10 investment ideas to unearth in 2018
2018 is the Year of the Dog but it doesn’t mean you have to bury your assets under the ground to save its value for later. Instead, unearth these investment ideas and learn the hacks on how to grow them.
The incoming year is not likely to be as smooth as 2017 from a markets perspective. Volatility will probably rise from current very low levels and risky asset prices may not rise as fast as they did in 2017, noted Christian Nolting, global chief investment officer and global head of DPM, Deutsche Bank Wealth Management. “Domestic political risks remain in the US and Europe, as well as geopolitical risks around the world.” But global economic growth, Nolting added, will continue to pick up, and will reach about 3.8% in 2018. “We remain broadly optimistic,” he noted.
Singapore Business Review rounded up the most promising investment opportunities and listed some life hacks to guide investment decisions based on investor outlooks and conversations with industry experts and observers. These range from focusing on the potential of technology to provide solid returns to the importance of understanding diversity and balance in investments. The usual caveat applies, here at Singapore Business Review, we don’t have a crystal ball and merely gathered ideas from the experts. If we have a crystal ball, we’d give up publishing and just be professional investors. Nevertheless, here are 10 investment ideas to bark at in 2018.
Equities will continue to be a preferred investment option, according to Ricky Tang, product manager, multi-asset, Schroders, as the global market continues to stabilise and pile on the upward trajectory seen over the last 12 months, giving plenty of reasons for stock investors to cheer for next year. “Equities remain our preferred asset class, which should continue to deliver positive returns in 2018,” he said. “As equity valuations are not cheap, returns are likely to come from earnings growth rather than multiple expansions in the future.”
Nolting also shared that at a general level, investors should continue to favour equities over fixed income, with equities expected to continue providing opportunities in 2018, even after this year’s gains. At the time of writing, for instance, the MSCI AC World had hit 68 record highs in 2017, the most on record.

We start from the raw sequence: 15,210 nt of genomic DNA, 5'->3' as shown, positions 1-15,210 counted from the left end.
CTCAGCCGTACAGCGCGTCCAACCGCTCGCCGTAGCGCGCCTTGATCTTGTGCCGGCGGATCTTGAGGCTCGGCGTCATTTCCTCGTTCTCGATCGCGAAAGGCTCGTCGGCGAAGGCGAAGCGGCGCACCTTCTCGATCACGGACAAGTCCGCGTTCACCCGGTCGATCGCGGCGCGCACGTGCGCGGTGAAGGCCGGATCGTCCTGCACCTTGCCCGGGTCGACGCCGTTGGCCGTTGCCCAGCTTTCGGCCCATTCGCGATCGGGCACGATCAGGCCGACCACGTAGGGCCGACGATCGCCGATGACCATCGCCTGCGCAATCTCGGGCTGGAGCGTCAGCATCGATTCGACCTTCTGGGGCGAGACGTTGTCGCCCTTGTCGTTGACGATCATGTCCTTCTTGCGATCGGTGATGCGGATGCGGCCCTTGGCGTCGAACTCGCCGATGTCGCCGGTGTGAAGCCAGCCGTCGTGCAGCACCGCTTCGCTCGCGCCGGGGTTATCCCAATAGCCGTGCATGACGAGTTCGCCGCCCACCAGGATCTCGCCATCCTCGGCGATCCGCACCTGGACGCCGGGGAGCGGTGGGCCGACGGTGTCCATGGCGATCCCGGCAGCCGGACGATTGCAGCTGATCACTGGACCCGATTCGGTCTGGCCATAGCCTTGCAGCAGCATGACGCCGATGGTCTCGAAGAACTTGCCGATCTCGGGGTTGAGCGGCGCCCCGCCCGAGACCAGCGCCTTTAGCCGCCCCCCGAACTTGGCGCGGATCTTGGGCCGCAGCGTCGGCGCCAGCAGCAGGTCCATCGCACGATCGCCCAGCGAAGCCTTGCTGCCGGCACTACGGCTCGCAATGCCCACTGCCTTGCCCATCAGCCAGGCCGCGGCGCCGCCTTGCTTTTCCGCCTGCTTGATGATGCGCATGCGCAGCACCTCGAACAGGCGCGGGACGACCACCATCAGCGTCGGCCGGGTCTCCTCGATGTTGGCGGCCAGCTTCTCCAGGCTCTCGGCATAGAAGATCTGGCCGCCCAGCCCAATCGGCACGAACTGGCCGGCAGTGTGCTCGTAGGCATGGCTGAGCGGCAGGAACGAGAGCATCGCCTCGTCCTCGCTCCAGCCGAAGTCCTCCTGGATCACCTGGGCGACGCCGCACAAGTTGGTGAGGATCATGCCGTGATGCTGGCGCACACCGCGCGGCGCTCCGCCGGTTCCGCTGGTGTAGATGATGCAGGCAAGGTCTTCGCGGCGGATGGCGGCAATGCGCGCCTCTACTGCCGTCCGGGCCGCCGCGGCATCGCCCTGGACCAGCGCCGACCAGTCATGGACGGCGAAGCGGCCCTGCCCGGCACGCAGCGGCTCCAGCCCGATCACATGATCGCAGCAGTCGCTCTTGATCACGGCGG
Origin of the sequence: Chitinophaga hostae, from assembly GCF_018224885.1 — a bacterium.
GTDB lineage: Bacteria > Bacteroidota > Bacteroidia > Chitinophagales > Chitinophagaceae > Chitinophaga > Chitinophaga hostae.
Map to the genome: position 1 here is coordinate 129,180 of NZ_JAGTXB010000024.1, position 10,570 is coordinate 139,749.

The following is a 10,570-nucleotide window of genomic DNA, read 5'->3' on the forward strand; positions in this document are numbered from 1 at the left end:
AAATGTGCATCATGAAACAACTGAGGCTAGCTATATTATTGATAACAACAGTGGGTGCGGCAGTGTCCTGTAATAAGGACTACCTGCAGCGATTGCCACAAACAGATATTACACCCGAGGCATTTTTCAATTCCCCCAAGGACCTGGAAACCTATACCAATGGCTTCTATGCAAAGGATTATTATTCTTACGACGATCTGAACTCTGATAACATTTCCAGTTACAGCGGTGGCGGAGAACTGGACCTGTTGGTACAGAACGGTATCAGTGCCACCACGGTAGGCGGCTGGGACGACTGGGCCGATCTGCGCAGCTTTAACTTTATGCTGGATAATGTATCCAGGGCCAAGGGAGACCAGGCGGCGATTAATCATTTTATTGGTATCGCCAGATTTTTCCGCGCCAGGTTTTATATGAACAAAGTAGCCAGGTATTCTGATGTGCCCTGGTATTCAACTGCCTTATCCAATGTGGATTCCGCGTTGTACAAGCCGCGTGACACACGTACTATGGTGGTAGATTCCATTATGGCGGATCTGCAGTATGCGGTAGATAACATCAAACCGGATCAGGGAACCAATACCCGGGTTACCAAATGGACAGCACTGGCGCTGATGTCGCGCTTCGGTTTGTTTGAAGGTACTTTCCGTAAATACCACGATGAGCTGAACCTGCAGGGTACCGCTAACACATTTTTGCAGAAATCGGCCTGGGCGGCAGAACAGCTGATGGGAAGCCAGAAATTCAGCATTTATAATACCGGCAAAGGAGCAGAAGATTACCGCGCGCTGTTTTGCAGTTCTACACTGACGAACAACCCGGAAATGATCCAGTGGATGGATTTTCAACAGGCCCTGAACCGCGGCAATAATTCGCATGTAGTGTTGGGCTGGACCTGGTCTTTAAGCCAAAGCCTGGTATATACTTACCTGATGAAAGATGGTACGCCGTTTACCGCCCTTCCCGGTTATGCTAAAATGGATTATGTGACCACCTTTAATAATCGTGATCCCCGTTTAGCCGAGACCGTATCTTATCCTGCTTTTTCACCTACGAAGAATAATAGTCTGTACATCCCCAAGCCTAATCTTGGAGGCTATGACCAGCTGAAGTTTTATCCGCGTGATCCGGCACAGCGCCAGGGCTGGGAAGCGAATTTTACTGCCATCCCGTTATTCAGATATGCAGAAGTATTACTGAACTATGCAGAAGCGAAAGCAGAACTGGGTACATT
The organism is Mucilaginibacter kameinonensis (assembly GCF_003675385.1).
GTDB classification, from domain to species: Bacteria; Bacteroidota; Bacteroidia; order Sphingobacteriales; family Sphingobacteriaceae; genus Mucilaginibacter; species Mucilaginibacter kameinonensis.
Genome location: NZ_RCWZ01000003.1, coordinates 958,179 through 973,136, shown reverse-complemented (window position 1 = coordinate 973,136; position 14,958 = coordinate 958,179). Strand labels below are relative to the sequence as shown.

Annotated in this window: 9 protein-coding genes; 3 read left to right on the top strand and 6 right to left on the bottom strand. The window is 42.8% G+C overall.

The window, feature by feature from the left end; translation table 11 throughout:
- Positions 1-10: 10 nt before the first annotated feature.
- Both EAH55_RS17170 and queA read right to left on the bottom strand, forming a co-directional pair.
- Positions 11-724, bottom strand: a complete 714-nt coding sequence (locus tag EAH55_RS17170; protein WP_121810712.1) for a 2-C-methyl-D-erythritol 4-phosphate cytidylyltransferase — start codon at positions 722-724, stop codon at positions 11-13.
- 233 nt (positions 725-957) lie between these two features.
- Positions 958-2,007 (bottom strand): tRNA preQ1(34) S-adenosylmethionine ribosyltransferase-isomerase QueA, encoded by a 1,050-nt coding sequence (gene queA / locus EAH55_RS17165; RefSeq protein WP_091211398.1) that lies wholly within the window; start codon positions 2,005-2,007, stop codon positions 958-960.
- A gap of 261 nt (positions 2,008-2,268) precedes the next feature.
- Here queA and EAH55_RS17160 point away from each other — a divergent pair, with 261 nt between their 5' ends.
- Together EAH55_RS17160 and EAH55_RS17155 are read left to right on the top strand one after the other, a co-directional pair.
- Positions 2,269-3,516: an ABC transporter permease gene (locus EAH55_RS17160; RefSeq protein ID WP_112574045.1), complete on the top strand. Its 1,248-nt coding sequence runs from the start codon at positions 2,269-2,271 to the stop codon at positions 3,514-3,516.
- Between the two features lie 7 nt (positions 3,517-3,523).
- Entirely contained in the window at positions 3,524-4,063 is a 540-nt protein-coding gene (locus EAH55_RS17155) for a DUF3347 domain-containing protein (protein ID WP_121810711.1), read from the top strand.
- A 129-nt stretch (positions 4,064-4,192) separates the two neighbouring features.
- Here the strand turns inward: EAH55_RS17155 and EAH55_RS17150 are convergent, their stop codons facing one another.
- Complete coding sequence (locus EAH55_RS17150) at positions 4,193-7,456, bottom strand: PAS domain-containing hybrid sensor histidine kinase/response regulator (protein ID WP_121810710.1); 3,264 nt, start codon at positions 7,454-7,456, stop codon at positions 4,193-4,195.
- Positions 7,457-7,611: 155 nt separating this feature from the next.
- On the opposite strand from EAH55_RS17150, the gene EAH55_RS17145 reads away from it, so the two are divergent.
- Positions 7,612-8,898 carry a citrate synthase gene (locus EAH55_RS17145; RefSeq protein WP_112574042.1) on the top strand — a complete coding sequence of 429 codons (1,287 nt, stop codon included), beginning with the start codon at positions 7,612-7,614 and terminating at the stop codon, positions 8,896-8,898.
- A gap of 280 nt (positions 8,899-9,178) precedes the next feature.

“But earnings growth will be key, as price/earnings and other valuation multiples start to move down from elevated levels. With generally lower returns likely than in 2017, selectivity between sectors and between geographies will be important in 2018,” the Deutsche Bank’s Nolting said.
Earnings of global equities are expected to grow at
7% in 2018, with global financial services firm Credit Suisse also saying that the continuing bullish outlook of financial markets—particularly that of the Us—will spill over to next year. For instance, S&P 500 will likely rise 13% by year-end 2018, according to the firm’s latest market strategy report. This positive outlook on global
As equity valuations are not cheap, returns are likely to come from earnings growth rather than multiple expansions in the future.
equities growth, according to Tang, is supported by the strong cyclical environment of steady growth and subdued inflation pressure. “Within equities, we believe better opportunities lie in markets with cheaper valuation and stronger growth potential,” he said.
This is echoed by Arthur Kwong, Asia Pacific head of equities for BNP Paribas Asset Management, particularly noting the well-performing Asian equities since January as a good condition for what’s to come in the next 12 months, although a slight moderation is expected towards the end of the year. The cushioning factor is mainly driven by earnings revisions and currency appreciation, more so than higher valuations. Dr. Jasslyn Yeo, global market strategist at J.P. Morgan Asset Management, said in a statement that whilst equity valuations are high, they expect these instruments to stay elevated for some time, with preference to cyclical and financial sectors.
In this day and age of everything digital and innovation, it is not a surprise that banking on technology—from stocks, shares, crowdfunding, etc.—continues to be a hot investment opportunity year in and year out. Brendan